A Short History of Ethics and Economics

A Short History of Ethics and Economics

The Greeks

James E. Alvey

Arising from a disenchantment with mainstream economics – a dissatisfaction that is widespread today – A Short History of Ethics and Economics sketches the emergence and decline of the ethical tradition of economics and the crisis of modern economics. In doing so, James Alvey focuses on four of the leading ancient Greek thinkers: Socrates, Xenophon, Plato and Aristotle.

Chapter 9: Conclusion

James E. Alvey

Subjects: economics and finance, economic psychology, history of economic thought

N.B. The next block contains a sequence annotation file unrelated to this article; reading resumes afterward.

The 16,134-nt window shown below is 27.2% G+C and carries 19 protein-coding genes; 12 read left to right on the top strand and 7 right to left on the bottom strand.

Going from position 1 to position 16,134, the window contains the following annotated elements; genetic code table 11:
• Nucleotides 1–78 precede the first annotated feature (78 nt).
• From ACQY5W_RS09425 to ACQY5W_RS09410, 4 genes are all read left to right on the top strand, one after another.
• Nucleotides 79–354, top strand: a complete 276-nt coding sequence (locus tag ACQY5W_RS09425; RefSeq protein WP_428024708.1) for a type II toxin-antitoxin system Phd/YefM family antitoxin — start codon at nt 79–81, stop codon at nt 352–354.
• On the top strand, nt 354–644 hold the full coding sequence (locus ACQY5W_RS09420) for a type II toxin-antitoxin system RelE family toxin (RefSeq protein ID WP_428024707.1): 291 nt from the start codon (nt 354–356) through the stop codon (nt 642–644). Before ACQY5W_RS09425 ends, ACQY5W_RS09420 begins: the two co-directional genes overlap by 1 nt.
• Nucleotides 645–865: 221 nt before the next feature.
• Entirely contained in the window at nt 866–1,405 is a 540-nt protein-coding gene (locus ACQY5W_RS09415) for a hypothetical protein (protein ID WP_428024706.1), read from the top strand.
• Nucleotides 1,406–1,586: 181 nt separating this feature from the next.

This chapter is made up of three sections. The first section comments on the overall influence of the ancient Greeks on subsequent thought. It must be recognized that social thought up to very recent times was framed within a religious orthodoxy (such as Christianity, Islam, or Judaism). The attention given to this aspect below may seem excessive to many readers today who live in secular societies. The second section provides an overview of the book. The third section offers a few examples of where the Socratics differ from modern economics. 1. OVERALL LEGACY OF ANCIENT GREEK THOUGHT The Sophists We began our intellectual history with a brief treatment of the Sophists. One of the major Sophistic innovations was the hedonic calculus by Protagoras. Lowry argues that Protagoras’ presentation of a type of ‘hedonic calculus’ is of fundamental importance for later thought (1987, p. 36). The most obvious successors to the Sophists were the Epicureans,1 who adopted a type of ‘hedonic materialism’ (Long 2006, p. 430). Even though the hedonic calculus was developed in the context of ‘moral conduct,’ it was later extended into a range of other contexts (Lowry 1987, p. 40). In the Middle Ages, the weighing of forgone current pleasure (or the incurring of current pain) against future pleasure was to play an important role in the evolution of Scholastic thinking, notably in legitimating some level of interest for lenders (usury).2 Later still, Protagoras’ hedonic calculus became the source for Benthamite utilitarianism,3 which played...

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